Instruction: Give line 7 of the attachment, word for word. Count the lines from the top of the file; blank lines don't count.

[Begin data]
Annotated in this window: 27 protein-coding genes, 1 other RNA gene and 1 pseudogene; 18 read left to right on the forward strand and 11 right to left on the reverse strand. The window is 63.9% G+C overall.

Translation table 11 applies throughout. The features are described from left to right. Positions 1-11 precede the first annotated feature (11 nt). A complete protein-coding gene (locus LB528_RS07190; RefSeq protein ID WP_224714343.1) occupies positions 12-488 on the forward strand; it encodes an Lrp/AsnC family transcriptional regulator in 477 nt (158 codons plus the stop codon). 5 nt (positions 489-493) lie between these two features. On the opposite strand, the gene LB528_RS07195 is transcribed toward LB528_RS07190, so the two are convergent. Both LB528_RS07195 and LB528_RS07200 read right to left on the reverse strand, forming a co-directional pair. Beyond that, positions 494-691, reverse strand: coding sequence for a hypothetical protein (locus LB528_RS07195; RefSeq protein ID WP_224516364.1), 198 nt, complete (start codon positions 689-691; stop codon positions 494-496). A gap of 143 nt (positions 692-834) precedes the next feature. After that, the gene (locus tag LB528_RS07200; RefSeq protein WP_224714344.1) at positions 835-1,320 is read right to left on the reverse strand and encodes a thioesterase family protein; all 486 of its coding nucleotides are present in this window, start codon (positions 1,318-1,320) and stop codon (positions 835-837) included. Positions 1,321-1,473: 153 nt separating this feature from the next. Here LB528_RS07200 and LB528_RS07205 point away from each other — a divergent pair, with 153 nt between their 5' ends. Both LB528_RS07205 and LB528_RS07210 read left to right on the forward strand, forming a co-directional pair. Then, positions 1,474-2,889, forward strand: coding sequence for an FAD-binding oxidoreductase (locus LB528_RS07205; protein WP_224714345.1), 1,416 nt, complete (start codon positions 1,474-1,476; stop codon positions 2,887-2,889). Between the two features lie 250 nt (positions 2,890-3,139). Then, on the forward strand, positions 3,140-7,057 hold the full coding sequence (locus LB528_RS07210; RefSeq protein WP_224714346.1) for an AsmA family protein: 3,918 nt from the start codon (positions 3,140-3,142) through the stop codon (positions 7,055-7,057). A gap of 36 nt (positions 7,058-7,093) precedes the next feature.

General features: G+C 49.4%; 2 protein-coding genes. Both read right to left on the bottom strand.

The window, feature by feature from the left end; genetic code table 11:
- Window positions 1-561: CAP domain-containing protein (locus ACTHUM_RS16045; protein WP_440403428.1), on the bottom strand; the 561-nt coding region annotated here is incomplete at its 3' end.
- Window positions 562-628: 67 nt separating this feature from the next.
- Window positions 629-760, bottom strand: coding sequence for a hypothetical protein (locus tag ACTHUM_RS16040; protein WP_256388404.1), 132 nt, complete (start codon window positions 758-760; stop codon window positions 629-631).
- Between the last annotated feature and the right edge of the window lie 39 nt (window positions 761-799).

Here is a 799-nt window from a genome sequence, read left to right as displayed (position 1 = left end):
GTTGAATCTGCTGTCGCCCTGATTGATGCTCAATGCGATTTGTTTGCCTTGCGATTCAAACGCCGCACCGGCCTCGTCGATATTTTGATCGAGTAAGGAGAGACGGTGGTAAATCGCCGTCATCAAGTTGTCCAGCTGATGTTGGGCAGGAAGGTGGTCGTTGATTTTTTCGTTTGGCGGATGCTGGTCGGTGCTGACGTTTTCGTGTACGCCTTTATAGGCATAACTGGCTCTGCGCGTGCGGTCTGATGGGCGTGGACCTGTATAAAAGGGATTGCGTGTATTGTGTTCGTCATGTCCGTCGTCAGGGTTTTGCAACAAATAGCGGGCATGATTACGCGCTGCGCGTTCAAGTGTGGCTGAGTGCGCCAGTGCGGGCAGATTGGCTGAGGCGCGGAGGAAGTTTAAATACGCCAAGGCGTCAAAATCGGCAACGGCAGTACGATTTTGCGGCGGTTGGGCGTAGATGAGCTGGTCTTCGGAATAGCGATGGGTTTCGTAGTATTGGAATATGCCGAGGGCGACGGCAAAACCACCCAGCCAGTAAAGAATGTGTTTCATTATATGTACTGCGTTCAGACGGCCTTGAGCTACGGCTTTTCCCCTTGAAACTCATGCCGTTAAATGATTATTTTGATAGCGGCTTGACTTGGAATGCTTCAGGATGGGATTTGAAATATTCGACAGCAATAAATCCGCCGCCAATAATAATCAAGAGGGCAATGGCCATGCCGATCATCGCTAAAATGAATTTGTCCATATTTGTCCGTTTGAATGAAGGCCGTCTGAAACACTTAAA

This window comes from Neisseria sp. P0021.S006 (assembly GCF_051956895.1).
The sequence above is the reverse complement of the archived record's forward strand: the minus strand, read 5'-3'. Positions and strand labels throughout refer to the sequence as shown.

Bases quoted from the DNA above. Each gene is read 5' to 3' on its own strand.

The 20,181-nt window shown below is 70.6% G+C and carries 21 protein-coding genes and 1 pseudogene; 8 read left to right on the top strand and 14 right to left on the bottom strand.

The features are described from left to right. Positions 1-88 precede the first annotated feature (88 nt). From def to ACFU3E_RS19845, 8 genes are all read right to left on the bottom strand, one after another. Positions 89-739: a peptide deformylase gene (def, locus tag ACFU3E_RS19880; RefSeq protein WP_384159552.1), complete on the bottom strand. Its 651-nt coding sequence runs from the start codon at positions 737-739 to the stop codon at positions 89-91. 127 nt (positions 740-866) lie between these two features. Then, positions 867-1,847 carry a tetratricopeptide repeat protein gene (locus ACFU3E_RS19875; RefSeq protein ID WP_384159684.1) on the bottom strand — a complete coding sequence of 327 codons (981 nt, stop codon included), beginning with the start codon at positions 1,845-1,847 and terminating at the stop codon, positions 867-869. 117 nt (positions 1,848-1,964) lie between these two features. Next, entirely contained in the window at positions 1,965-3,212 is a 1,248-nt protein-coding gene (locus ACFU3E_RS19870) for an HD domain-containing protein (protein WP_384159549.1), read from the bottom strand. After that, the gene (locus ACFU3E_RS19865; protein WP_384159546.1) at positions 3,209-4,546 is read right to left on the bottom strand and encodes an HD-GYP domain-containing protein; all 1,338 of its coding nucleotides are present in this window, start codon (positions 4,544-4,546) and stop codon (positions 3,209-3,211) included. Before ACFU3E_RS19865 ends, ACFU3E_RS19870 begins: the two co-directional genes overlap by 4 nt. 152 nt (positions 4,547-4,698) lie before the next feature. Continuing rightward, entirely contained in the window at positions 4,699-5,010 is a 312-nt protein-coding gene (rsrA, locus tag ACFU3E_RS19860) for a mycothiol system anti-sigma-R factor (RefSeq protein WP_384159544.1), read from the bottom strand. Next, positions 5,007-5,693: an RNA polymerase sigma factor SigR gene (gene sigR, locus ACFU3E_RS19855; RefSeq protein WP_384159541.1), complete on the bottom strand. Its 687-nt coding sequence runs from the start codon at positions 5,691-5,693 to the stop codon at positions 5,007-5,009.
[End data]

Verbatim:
- Window positions 629-760, bottom strand: coding sequence for a hypothetical protein (locus tag ACTHUM_RS16040; protein WP_256388404.1), 132 nt, complete (start codon window positions 758-760; stop codon window positions 629-631).